Canadian Companies Slow to Adjust to Big Data

Operational efficiency is top use of data in the country

While the interpretation of data is one of the greatest challenges businesses face, most see it as essential to remaining competitive. More than three-quarters of companies around the world were already using tools to interpret “Big Data,” according to an IDC survey conducted by SAS.

In Canada, however, businesses appear to be falling behind. The August 2012 survey of executives at primarily financial services, retail, and telecom and utility companies in the country found that fewer than half had begun to work with data.

While another one-quarter of respondents were just beginning to work with Big Data, a significant 15% of executives in the country had no plans at all to work with the information torrent.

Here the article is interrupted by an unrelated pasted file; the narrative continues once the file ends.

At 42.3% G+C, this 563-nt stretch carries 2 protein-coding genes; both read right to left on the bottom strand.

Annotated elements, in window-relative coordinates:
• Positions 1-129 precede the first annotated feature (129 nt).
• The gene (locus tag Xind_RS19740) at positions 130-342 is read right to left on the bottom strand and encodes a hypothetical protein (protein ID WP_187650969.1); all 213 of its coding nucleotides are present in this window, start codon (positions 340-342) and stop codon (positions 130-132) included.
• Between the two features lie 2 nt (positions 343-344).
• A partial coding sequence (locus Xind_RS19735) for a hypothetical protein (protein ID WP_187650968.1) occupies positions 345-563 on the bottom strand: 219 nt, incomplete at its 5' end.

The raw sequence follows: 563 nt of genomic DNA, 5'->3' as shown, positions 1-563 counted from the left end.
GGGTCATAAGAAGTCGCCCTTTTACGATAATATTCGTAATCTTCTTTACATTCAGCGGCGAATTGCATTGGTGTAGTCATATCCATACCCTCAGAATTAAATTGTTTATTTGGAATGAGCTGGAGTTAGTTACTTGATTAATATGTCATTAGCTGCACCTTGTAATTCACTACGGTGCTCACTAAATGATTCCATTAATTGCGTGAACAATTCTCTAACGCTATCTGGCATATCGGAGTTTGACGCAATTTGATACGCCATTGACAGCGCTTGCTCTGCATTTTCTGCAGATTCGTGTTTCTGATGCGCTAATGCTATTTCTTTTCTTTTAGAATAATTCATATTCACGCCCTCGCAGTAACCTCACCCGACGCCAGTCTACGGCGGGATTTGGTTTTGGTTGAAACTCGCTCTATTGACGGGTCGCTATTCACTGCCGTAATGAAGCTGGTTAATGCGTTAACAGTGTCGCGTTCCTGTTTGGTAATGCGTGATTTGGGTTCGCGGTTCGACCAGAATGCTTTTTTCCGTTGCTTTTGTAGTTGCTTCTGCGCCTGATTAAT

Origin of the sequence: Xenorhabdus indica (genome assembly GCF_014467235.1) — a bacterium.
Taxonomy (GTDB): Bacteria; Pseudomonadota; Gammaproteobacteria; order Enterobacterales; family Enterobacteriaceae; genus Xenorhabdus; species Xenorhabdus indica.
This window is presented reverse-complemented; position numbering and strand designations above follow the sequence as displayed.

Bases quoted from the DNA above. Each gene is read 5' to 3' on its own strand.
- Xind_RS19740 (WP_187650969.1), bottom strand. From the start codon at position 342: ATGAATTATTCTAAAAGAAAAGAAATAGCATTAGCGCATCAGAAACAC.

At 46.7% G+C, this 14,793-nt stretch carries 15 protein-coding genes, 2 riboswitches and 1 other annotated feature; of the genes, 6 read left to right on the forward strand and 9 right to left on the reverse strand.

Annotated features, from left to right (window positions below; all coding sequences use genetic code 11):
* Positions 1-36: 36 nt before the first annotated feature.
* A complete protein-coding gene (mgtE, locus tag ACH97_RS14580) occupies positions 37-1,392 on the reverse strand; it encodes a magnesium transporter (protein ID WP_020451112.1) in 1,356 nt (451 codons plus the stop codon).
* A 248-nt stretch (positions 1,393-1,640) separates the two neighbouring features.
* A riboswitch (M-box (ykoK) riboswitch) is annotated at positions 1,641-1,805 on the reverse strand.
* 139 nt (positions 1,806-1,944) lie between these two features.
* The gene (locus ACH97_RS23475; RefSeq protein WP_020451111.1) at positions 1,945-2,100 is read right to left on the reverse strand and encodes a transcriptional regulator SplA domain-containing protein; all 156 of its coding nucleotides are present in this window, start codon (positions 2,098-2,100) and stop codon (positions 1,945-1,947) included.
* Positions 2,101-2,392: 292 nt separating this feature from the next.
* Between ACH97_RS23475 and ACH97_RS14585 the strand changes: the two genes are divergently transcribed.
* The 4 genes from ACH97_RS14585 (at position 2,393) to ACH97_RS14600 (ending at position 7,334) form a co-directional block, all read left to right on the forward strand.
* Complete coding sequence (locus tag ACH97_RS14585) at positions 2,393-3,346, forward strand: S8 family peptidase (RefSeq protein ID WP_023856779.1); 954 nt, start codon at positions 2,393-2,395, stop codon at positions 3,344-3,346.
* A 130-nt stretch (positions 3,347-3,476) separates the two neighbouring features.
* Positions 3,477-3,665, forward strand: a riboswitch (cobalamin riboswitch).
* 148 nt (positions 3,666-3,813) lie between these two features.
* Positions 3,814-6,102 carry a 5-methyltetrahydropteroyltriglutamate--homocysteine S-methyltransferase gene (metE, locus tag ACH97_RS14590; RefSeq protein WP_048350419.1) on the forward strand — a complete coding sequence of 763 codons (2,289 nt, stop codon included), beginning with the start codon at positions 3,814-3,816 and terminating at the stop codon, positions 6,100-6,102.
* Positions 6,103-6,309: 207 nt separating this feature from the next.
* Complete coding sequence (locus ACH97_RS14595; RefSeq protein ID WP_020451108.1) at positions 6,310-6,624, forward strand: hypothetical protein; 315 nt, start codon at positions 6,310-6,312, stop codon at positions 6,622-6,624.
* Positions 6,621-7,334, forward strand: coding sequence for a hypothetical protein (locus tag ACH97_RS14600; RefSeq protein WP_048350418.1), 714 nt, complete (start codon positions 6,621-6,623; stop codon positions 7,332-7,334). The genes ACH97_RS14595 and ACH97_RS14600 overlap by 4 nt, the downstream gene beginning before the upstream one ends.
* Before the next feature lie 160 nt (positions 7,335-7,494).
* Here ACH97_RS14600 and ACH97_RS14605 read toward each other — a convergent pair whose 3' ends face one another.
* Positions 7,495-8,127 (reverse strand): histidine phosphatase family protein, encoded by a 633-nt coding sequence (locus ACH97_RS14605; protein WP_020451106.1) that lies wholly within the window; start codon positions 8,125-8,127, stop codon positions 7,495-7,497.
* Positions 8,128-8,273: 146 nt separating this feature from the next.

Canadian Companies Slow to Adjust to Big Data

To use data effectively, many believe the task can’t be siloed in a lower-level department; it must be integrated at all levels. Here again, businesses in Canada have some catching up to do.

Nearly half of companies worldwide that worked with data had either a CEO or CIO in charge of data management strategy. In Canada, however, only one-third of companies working with Big Data had a top executive leading the effort, while one out four left the task to mid-level IT managers. That’s compared to only 4% of worldwide data-driven businesses that did the same.

And though worldwide, customer-centric outcomes have been a focus of Big Data initiatives, operational efficiency was the area where businesses in Canada were most likely to have put data to work.

About eMarketer

By gathering the latest research and news from over 1,000 sources, eMarketer has established itself as the world’s leading provider of internet and e-business statistics. eMarketer’s Web site is at